Goldman Sachs expanded the leverage going right into the eye of the storm that was about to hit starting on September 3rd, 1929. In the summer of 1929, Goldman Sachs launched two more trusts: Shenandoah and the memorable Blue Ridge. The shares were over-subscribed; Shenandoah began at just $17.80 and it closed on the first trading day at $36 per share. Blue Ridge was leveraged even more, and the partners at Goldman Sachs put pressure on everyone to buy as a sign of support. The leverage was astonishing for with just about $25 million in capital, there was now more than $500 million at stake.
The disaster was monumental to say the least. Goldman Sachs Trading Company, whose shares had stood at $326 at their peak, fell during the Great Depression to $1.75. They fell to less than 1% of their high. The loss suffered at Goldman Sachs on a percentage basis was far worse than at any other trust. In fact, of the top trusts, Goldman Sachs had lost about 70% of the entire trust market.
Goldman Sachs was awash with lawsuits and it became the target of jokes in Vaudeville. This would fuel the anti-Jewish feeling in New York for decades to come. Samuel Sachs died in 1934 at the age of 84. He was devastated, for what he had worked for was to build the firm’s reputation. That is what broke the family in two.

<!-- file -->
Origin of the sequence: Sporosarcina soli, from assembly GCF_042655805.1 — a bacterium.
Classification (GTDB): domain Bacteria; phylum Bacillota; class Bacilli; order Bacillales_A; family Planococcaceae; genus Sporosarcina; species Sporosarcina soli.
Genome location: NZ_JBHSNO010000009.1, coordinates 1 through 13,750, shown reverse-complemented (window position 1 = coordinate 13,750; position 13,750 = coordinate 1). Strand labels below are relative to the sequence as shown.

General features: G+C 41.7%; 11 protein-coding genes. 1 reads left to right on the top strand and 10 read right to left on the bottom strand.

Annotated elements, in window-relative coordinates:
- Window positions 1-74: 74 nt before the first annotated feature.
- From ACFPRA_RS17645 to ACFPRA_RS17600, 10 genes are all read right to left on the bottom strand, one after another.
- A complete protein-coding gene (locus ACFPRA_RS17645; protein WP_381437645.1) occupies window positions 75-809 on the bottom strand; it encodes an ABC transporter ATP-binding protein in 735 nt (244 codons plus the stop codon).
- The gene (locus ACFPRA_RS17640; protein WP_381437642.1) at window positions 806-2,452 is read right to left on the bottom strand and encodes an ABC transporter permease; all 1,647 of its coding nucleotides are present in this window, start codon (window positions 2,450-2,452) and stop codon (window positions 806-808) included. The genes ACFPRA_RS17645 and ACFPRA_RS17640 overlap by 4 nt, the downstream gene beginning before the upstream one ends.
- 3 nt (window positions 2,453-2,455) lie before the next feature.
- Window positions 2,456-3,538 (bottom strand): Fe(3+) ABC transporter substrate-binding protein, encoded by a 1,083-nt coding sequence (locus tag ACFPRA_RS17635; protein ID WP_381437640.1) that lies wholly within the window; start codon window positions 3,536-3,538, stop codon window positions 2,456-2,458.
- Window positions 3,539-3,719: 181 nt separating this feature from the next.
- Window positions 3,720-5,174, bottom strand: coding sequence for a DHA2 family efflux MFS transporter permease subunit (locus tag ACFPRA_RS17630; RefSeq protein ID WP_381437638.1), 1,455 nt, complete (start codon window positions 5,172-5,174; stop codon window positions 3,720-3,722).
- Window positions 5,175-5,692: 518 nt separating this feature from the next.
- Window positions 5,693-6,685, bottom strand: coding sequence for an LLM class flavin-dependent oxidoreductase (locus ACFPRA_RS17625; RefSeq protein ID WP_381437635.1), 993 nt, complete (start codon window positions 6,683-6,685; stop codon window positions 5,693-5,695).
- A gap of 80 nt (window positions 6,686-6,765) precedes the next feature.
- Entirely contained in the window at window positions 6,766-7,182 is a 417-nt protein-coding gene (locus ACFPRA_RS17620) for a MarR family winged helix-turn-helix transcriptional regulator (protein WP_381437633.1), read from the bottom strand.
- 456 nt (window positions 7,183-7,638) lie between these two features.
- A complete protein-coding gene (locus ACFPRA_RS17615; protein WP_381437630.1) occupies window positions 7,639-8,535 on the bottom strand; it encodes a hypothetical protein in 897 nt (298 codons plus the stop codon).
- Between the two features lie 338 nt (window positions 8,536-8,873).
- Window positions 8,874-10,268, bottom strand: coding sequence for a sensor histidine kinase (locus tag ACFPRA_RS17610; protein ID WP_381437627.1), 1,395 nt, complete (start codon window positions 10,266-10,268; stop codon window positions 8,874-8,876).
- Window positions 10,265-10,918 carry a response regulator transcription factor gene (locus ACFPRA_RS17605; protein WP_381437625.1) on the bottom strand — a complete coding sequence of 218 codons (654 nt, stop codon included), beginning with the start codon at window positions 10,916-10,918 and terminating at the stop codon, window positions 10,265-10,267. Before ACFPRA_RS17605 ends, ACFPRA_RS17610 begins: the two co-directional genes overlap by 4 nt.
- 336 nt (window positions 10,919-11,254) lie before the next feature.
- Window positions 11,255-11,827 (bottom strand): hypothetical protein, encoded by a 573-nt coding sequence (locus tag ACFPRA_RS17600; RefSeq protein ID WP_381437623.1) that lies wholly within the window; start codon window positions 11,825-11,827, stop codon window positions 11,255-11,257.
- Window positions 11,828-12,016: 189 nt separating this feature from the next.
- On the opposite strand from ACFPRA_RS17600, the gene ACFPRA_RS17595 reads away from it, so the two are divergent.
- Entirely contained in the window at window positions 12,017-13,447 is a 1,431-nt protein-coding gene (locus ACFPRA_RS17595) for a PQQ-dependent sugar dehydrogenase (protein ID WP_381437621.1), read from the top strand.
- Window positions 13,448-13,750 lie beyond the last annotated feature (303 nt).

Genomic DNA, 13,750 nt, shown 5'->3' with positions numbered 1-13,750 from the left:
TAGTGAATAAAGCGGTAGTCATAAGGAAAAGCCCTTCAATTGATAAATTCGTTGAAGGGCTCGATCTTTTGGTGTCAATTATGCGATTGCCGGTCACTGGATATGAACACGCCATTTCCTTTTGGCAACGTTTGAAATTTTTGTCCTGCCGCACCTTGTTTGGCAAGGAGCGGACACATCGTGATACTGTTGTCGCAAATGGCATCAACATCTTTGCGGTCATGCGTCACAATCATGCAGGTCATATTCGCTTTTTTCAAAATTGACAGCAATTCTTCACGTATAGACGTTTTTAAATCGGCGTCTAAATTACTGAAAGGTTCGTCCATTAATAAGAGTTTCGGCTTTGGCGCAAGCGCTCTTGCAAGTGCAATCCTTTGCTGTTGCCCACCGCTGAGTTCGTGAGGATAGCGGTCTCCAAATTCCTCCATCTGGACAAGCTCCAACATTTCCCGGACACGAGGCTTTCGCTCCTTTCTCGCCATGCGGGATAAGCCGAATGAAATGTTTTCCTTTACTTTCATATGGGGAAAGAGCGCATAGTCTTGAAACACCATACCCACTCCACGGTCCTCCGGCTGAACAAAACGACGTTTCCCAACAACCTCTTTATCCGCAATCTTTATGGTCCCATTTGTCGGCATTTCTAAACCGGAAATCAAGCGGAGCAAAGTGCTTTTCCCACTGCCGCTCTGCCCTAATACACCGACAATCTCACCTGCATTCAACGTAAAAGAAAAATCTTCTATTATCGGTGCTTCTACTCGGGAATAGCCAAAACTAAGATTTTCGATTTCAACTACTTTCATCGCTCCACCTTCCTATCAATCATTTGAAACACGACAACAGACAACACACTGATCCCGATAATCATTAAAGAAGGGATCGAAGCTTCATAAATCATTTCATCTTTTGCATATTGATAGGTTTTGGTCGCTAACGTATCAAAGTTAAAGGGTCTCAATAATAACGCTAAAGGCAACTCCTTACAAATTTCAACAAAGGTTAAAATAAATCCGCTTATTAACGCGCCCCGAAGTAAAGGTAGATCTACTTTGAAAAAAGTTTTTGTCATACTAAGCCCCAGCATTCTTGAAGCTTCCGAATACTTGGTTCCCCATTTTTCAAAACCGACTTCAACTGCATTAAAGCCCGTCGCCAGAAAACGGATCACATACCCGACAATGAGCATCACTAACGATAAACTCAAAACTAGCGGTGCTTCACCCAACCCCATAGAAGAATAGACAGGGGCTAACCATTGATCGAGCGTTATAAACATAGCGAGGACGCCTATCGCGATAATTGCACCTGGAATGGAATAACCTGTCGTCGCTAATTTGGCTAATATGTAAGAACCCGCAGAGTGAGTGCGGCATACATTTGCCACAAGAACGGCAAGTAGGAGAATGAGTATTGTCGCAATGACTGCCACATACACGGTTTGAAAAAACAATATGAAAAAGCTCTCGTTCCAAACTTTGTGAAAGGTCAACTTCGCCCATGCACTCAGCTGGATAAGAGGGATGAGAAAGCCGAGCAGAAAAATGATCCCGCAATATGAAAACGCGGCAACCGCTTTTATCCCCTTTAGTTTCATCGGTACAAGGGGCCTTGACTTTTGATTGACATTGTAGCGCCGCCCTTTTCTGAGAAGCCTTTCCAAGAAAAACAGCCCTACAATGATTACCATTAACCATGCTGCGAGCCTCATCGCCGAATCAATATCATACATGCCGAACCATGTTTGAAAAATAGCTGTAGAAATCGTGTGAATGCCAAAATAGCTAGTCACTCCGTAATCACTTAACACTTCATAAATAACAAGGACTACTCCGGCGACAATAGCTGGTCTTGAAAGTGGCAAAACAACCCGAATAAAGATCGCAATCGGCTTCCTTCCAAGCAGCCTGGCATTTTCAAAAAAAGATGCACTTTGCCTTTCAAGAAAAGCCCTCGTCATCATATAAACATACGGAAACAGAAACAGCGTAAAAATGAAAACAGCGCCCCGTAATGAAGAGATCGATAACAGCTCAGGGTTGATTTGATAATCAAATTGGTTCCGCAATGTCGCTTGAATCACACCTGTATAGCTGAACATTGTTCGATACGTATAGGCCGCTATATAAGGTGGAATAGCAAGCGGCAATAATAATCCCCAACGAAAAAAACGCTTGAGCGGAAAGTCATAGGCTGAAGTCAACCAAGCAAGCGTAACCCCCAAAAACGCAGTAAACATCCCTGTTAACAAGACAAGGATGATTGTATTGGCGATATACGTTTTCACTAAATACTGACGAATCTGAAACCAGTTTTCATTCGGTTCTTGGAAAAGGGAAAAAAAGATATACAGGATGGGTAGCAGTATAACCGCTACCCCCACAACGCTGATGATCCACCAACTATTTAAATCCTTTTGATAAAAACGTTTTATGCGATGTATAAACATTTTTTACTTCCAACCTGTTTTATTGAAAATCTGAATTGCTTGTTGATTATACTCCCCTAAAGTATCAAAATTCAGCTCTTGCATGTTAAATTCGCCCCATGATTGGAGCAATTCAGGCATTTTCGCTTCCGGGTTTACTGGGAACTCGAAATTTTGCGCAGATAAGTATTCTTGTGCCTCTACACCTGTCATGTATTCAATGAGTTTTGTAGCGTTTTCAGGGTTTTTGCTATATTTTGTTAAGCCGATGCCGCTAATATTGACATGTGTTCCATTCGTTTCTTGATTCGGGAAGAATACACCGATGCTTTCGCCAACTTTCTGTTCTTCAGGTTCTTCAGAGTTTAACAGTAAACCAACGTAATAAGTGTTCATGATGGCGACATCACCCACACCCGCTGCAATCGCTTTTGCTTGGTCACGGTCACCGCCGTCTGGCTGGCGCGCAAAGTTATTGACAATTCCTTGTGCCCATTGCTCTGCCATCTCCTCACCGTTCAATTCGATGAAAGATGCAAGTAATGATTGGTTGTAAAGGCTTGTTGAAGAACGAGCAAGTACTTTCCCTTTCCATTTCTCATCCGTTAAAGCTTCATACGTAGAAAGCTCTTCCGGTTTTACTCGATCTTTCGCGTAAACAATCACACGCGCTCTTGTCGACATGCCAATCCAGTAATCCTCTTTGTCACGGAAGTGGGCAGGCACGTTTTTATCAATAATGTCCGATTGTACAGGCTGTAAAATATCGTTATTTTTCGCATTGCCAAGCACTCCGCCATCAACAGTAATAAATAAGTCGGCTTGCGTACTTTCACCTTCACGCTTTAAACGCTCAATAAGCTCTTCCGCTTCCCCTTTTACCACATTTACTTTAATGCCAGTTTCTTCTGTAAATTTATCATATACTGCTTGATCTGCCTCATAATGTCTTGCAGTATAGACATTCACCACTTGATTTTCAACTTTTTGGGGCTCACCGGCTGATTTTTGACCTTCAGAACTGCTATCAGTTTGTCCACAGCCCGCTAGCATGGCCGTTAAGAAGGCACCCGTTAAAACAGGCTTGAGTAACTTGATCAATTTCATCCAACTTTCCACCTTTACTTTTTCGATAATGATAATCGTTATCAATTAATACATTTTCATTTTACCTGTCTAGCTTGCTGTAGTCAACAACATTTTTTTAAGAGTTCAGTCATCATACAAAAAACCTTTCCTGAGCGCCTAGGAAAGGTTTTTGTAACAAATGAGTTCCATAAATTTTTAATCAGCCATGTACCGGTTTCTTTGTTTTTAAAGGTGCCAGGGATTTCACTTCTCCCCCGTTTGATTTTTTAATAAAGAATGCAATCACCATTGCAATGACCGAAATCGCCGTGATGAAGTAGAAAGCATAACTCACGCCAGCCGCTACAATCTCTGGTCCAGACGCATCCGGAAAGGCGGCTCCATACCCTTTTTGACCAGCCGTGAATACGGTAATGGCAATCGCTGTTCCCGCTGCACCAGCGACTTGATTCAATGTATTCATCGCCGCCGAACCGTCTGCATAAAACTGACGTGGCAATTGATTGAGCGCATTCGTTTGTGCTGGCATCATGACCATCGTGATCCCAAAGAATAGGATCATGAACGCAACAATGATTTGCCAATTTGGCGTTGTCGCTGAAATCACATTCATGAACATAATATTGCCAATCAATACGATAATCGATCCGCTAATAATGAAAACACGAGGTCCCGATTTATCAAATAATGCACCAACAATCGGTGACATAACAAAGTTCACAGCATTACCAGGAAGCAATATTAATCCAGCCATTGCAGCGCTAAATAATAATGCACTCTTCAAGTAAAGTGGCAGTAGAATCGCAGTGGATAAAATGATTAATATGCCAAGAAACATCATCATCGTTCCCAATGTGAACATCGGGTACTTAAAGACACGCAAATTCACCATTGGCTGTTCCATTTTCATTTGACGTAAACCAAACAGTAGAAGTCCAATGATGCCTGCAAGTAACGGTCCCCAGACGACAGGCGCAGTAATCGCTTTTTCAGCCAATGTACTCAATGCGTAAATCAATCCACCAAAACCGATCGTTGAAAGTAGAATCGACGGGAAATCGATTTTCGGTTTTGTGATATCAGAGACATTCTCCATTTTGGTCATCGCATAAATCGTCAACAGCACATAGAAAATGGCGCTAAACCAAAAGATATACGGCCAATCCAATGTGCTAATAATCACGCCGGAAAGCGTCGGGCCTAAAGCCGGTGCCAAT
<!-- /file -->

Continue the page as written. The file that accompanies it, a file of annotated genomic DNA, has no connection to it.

The Glass-Steagall Act, also known as the Banking Act of 1933 (48 Stat. 162), was passed by Congress in 1933 and prohibited commercial banks from engaging in the investment business. It was enacted as an emergency response to the failure of nearly 5,000 banks during the Great Depression. Why? Because banks sold trusts and foreign sovereign government bonds to the public in small denominations. During the Stock Market Crash of 1929, amid accusations that Goldman had engaged in share price manipulation and insider trading, this was the actual drive behind the act. Goldman Sachs inspired the decision to ban insider trading in the United States in 1934.
Goldman Sachs then installed Robert Rubin under Bill Clinton as Secretary of the Treasury. Ironically, the very firm that inspired Glass-Steagall seized control of Congress with political donations to get it overturned. This began once again the age of Transactional Banking.
Part III Tomorrow